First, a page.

Book Title
Author

"The Magpie"

Aaron Menzel

Type
Genre
Word Count
Published?
Publisher

Fiction

Young Adult

80,000 - 100,000

No

What's it all about?

"The Magpie" follows teenager Arlo Roth as he struggles to adjust to his new home: a boarding school in South Korea. Underground boxing matches, treacherous cross country races, secret meetings in the woods, chopsticks--all of these things are new to Arlo, but thankfully he’s met a few friends who can ease him out of culture shock. As Arlo adjusts to his new home, he and his classmates delve into the complexities of the boarding school as well as the intricate workings of cultural identity in modern-day South Korea.

Excerpt

Prologue


Arlo heard his shoulder crack as he struggled against the grip of the upperclassmen. His heels ground furrows into the damp earth and dirt clung to his skin as unseen hands pressed down on his ankles. Silently, the circle of students opened to allow the last member to enter, blocking the view of the sky. Arlo jerked forward again, but the fingers tightened until he could feel every woodchip and pinecone beneath him. The boy straddled Arlo and removed his backpack. Sinking down, he perched on Arlo’s chest as he unzipped the front pouch.

“Jogeumdo,” he said as he extracted a bundle from the backpack, “I was hoping I’d be able to save these for someone next year. Maybe give them to Ballack. See, firecrackers are valuable here in Korea. They’re technically illegal, so to have a whole string, well, I’d better count my blessings.”

The pressure on Arlo’s chest increased as the boy rocked forward. From above, Arlo heard the raspy call of a magpie until Ballack loosed a stone from his slingshot and brought quiet to the clearing. The boy twisted off one of the maroon plugs and twirled it between his fingers. He caught Arlo’s eye and laughed as he bent down, hovering just above Arlo’s face. Arlo threw his head forward, attempting to connect with the boy’s nose, but a pair of hands shoved him back down. Arlo could see the stubble on the boy’s chin, smell the cologne, and only when Arlo looked into the dark brown eyes did he see the feverish excitement. The glint of calculations could still be made out in the corners of his smile and in the tilt of his brows. However, an inescapable wildness had overcome the boy’s eyes and Arlo had to look away.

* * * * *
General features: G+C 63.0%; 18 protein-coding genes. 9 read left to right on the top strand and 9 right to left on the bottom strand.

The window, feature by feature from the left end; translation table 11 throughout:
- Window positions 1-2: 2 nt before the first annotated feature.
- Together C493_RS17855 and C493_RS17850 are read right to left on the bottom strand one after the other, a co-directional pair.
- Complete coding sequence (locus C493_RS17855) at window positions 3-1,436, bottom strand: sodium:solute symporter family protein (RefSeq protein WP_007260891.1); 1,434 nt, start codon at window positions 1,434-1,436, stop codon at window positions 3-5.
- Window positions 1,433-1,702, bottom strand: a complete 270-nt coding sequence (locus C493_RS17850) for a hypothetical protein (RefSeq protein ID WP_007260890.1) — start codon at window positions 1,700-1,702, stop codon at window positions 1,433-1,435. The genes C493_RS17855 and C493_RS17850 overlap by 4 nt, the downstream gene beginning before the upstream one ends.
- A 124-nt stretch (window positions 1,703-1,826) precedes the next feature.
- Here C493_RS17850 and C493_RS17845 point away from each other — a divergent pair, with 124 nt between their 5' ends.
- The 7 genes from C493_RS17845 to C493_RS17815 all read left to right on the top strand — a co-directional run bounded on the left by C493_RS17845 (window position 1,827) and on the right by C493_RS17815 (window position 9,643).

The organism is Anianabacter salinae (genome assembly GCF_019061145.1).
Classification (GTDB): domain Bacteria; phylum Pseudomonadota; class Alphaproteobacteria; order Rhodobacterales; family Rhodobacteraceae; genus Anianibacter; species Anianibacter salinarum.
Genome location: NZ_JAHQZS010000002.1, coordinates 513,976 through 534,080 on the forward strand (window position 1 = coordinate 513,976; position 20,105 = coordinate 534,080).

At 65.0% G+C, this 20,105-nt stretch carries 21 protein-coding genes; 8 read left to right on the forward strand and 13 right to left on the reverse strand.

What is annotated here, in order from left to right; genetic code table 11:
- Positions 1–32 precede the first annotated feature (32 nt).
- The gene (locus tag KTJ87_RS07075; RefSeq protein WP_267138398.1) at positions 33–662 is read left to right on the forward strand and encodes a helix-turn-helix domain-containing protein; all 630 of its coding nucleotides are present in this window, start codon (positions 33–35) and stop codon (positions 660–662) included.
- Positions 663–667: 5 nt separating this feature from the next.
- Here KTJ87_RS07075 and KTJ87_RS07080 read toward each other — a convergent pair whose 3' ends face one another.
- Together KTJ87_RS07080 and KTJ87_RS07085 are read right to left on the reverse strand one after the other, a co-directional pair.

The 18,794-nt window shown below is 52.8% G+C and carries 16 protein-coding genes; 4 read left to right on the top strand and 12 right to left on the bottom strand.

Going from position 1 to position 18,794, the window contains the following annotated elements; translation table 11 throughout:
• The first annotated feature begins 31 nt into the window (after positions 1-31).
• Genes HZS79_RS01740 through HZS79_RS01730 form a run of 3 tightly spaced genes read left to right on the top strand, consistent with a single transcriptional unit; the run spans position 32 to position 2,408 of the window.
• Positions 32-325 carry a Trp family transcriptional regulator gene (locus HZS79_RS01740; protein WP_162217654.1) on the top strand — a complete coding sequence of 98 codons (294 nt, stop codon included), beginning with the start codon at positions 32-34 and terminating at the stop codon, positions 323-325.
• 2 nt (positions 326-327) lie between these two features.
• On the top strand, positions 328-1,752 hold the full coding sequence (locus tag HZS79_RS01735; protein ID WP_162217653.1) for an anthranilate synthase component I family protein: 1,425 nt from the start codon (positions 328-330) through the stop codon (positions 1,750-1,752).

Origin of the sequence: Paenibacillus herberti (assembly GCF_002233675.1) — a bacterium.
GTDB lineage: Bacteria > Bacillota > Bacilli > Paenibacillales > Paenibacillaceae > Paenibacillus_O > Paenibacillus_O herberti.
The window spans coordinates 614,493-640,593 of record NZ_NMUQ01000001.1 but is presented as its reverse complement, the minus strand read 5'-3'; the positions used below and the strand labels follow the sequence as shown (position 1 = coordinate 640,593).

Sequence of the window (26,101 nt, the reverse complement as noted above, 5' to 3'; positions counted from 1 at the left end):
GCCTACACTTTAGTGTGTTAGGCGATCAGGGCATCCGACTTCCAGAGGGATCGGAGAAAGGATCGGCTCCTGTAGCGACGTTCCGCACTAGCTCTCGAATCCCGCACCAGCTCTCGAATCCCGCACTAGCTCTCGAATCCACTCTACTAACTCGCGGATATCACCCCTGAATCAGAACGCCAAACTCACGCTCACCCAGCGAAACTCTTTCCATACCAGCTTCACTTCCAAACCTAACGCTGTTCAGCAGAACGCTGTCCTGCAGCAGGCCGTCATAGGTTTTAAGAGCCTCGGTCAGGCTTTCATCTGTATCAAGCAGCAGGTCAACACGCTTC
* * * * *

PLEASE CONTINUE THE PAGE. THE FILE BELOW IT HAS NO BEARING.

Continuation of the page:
“You know,” the boy continued, “you're not the first to try this, Roth. The Dokkaebi have ridden out similar threats—not ones so personal—but ones that stung. There have been students before, students who didn’t understand our reasoning. You see, the Dokkaebi don’t really care about being in control, we just want an even playing field. We’ve been ripped from our homes and thrown into a strange country where the deck is stacked against us. A leg up is the least we deserve.” The boy reached into his back pocket and withdrew a lighter. Sparks burst into flames as the wheel spun, before they sputtered, died, and were ignited again.

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